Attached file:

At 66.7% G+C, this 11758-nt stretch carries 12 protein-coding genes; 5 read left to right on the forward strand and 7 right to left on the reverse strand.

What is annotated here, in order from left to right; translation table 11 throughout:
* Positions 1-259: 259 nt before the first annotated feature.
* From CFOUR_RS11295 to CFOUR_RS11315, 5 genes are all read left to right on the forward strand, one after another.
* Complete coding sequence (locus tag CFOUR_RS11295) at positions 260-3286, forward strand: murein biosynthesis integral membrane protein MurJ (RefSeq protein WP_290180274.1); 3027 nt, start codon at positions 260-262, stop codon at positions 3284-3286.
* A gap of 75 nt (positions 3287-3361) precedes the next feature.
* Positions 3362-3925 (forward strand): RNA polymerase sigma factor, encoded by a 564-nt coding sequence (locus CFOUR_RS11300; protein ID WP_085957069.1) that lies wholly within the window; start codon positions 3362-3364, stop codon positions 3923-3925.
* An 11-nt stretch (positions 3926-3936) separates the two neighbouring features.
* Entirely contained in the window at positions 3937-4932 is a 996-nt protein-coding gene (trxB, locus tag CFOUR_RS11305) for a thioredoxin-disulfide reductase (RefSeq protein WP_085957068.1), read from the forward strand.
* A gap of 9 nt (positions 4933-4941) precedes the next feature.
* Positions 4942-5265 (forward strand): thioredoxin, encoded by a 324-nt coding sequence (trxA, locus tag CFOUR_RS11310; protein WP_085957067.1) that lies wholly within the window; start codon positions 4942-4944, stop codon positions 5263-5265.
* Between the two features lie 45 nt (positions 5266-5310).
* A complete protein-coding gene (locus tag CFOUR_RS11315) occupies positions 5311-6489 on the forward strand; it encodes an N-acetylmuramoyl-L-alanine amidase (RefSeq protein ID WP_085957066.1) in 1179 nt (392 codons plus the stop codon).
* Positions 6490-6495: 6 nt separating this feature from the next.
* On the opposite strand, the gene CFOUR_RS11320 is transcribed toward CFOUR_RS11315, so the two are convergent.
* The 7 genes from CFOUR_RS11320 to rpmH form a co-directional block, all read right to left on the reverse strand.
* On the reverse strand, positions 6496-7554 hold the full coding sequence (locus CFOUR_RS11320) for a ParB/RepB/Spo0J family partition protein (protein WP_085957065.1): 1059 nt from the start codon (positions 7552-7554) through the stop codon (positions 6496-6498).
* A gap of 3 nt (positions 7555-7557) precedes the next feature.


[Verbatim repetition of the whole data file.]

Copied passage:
At 66.7% G+C, this 11758-nt stretch carries 12 protein-coding genes; 5 read left to right on the forward strand and 7 right to left on the reverse strand.

What is annotated here, in order from left to right; translation table 11 throughout:
* Positions 1-259: 259 nt before the first annotated feature.
* From CFOUR_RS11295 to CFOUR_RS11315, 5 genes are all read left to right on the forward strand, one after another.
* Complete coding sequence (locus tag CFOUR_RS11295) at positions 260-3286, forward strand: murein biosynthesis integral membrane protein MurJ (RefSeq protein WP_290180274.1); 3027 nt, start codon at positions 260-262, stop codon at positions 3284-3286.
* A gap of 75 nt (positions 3287-3361) precedes the next feature.
* Positions 3362-3925 (forward strand): RNA polymerase sigma factor, encoded by a 564-nt coding sequence (locus CFOUR_RS11300; protein ID WP_085957069.1) that lies wholly within the window; start codon positions 3362-3364, stop codon positions 3923-3925.
* An 11-nt stretch (positions 3926-3936) separates the two neighbouring features.
* Entirely contained in the window at positions 3937-4932 is a 996-nt protein-coding gene (trxB, locus tag CFOUR_RS11305) for a thioredoxin-disulfide reductase (RefSeq protein WP_085957068.1), read from the forward strand.
* A gap of 9 nt (positions 4933-4941) precedes the next feature.
* Positions 4942-5265 (forward strand): thioredoxin, encoded by a 324-nt coding sequence (trxA, locus tag CFOUR_RS11310; protein WP_085957067.1) that lies wholly within the window; start codon positions 4942-4944, stop codon positions 5263-5265.
* Between the two features lie 45 nt (positions 5266-5310).
* A complete protein-coding gene (locus tag CFOUR_RS11315) occupies positions 5311-6489 on the forward strand; it encodes an N-acetylmuramoyl-L-alanine amidase (RefSeq protein ID WP_085957066.1) in 1179 nt (392 codons plus the stop codon).
* Positions 6490-6495: 6 nt separating this feature from the next.
* On the opposite strand, the gene CFOUR_RS11320 is transcribed toward CFOUR_RS11315, so the two are convergent.
* The 7 genes from CFOUR_RS11320 to rpmH form a co-directional block, all read right to left on the reverse strand.
* On the reverse strand, positions 6496-7554 hold the full coding sequence (locus CFOUR_RS11320) for a ParB/RepB/Spo0J family partition protein (protein WP_085957065.1): 1059 nt from the start codon (positions 7552-7554) through the stop codon (positions 6496-6498).
* A gap of 3 nt (positions 7555-7557) precedes the next feature.